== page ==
The Dutch school system consists of three stages: primary education, secondary education and higher education. Education is compulsory in the Netherlands from the ages of 5 to 16. However, most children start to attend primary school at age four. In the Netherlands, pre-primary (Kindergarten) and primary education are offered together at one school and jointly consist of eight grades. Most pupils are about 12 years old when they start secondary education and enrol in one of the following tracks:
pre-vocational secondary education (vmbo);
general secondary education (havo);
pre-university secondary education (vwo).
Some schools offer mixed classes (vmbo-havo or havo-vwo) in the first two or three years of secondary education. This is encouraged by the government, in order to maximize pupils’ opportunities to fulfil their potential. People aged between 16 and 18 who have not yet obtained a starting qualification are required to do so. A starting qualification is at least a havo, vwo or mbo (vocational education) diploma. Students with learning disabilities are exempt from this requirement.
Freedom of education
Dutch schools have significant autonomy. This is based on the constitutional freedom of education. Each resident of the Netherlands has the right to found a school based upon certain religious, philosophical or pedagogical principles. There are only a few conditions for this, for example that a school based on similar principles does not already exist in the same municipality. Schools may autonomously decide how to organise their education, as long as they make sure that they offer all the content that is legally prescribed by the mandatory goals for education. They are free to realise their teaching according to their own views and principles.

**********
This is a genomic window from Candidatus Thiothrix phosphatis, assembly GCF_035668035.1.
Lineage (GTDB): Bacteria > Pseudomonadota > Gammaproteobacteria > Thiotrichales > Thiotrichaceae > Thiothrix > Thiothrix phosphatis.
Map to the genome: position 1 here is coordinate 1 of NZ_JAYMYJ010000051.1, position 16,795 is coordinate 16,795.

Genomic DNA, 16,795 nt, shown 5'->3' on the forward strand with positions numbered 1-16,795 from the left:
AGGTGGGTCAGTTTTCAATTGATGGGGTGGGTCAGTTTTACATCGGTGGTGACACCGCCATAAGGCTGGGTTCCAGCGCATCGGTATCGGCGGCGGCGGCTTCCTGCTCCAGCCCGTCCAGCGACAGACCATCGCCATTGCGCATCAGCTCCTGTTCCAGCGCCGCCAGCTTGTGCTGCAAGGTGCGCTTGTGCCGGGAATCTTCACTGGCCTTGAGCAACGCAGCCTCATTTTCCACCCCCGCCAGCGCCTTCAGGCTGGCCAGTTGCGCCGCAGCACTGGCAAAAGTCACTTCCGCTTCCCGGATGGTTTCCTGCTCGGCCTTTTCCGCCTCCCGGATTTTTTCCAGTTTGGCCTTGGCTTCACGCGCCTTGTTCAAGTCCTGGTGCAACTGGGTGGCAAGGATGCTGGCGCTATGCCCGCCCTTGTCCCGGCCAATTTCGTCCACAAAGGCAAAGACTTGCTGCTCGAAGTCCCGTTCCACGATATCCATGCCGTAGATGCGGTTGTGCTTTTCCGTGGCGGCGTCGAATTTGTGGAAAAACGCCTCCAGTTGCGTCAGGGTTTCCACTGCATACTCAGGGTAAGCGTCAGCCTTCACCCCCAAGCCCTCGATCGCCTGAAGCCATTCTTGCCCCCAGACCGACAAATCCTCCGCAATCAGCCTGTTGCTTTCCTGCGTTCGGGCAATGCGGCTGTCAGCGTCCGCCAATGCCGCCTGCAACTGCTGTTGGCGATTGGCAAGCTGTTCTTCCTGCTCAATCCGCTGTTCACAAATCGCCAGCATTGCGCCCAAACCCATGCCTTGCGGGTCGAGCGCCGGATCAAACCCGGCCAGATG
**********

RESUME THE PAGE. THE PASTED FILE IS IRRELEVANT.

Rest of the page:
National goals and attainment targets
The government lays down statutory requirements for education and sets the framework within which schools should perform. These include Core objectives for primary education and the lower grades of secondar education, a Reference Framework for Language and Mathematics for primary, secondary and vocational education, and Exam programmes for secondary education.
The schoolboard is responsible for the school and for the quality of education, including meeting the obligatory attainment targets. The Dutch Inspectorate of Education makes visits at least once every four years to ascertain whether schools, both public and private, meet the general targets and provide the expected quality of education.